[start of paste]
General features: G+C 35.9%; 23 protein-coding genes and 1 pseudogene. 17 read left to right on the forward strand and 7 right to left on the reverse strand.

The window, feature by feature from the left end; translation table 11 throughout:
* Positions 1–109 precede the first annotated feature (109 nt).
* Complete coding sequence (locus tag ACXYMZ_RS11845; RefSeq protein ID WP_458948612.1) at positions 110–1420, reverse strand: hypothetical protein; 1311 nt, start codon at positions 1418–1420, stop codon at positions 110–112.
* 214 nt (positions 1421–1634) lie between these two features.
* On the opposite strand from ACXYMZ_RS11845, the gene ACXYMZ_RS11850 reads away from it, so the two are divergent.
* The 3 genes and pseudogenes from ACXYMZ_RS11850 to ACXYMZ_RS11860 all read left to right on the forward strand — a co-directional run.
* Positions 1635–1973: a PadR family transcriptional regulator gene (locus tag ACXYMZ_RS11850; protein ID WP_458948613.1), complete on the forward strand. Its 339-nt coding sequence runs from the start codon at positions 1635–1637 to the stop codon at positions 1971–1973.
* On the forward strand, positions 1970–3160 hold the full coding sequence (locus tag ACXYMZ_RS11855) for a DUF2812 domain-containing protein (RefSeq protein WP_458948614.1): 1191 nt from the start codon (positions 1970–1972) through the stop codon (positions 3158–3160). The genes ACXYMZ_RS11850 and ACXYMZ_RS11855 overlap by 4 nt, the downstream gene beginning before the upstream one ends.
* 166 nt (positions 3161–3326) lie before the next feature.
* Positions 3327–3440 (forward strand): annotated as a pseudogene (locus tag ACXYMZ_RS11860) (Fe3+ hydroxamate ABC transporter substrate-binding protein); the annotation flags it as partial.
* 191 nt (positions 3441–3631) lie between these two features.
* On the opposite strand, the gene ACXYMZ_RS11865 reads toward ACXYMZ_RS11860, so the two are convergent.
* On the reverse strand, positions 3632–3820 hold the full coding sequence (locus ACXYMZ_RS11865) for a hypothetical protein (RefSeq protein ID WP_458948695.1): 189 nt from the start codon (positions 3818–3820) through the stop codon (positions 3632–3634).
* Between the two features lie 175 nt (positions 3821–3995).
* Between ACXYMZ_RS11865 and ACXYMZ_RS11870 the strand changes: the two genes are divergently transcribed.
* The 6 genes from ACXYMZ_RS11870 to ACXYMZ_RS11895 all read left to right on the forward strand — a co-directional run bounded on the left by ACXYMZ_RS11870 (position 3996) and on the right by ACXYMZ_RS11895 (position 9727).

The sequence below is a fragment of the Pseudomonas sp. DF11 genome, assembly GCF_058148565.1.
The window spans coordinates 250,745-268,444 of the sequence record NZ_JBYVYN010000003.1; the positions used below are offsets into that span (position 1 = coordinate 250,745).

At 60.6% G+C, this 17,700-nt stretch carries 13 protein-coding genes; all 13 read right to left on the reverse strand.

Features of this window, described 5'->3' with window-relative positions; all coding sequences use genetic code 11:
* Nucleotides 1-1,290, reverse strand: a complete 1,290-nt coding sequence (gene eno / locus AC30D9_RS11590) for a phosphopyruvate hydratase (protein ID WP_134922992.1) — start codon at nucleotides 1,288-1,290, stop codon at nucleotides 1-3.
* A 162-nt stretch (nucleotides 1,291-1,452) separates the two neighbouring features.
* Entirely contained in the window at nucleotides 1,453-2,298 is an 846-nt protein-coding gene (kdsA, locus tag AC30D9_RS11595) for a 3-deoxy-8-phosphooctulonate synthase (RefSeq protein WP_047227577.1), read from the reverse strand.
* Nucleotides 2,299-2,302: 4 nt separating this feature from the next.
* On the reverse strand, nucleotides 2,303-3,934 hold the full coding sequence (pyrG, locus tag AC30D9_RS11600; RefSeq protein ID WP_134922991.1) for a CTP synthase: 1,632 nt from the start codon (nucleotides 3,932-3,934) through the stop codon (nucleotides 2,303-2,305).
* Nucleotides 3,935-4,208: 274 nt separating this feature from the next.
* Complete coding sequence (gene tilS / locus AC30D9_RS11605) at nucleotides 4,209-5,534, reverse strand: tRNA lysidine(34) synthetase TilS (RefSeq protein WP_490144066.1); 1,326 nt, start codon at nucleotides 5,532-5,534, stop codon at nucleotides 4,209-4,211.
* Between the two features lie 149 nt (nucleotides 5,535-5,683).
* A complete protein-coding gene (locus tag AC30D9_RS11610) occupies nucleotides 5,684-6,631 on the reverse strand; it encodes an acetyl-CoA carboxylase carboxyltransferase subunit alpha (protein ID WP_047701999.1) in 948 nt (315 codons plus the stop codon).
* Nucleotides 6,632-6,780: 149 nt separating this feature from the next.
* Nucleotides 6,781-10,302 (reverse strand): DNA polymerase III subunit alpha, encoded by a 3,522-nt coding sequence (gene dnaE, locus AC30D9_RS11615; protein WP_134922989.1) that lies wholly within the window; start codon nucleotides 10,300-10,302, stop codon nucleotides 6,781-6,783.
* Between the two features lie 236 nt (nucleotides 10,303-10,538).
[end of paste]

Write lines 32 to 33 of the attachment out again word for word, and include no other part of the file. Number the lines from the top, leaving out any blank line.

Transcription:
* Nucleotides 6,781-10,302 (reverse strand): DNA polymerase III subunit alpha, encoded by a 3,522-nt coding sequence (gene dnaE, locus AC30D9_RS11615; protein WP_134922989.1) that lies wholly within the window; start codon nucleotides 10,300-10,302, stop codon nucleotides 6,781-6,783.
* Between the two features lie 236 nt (nucleotides 10,303-10,538).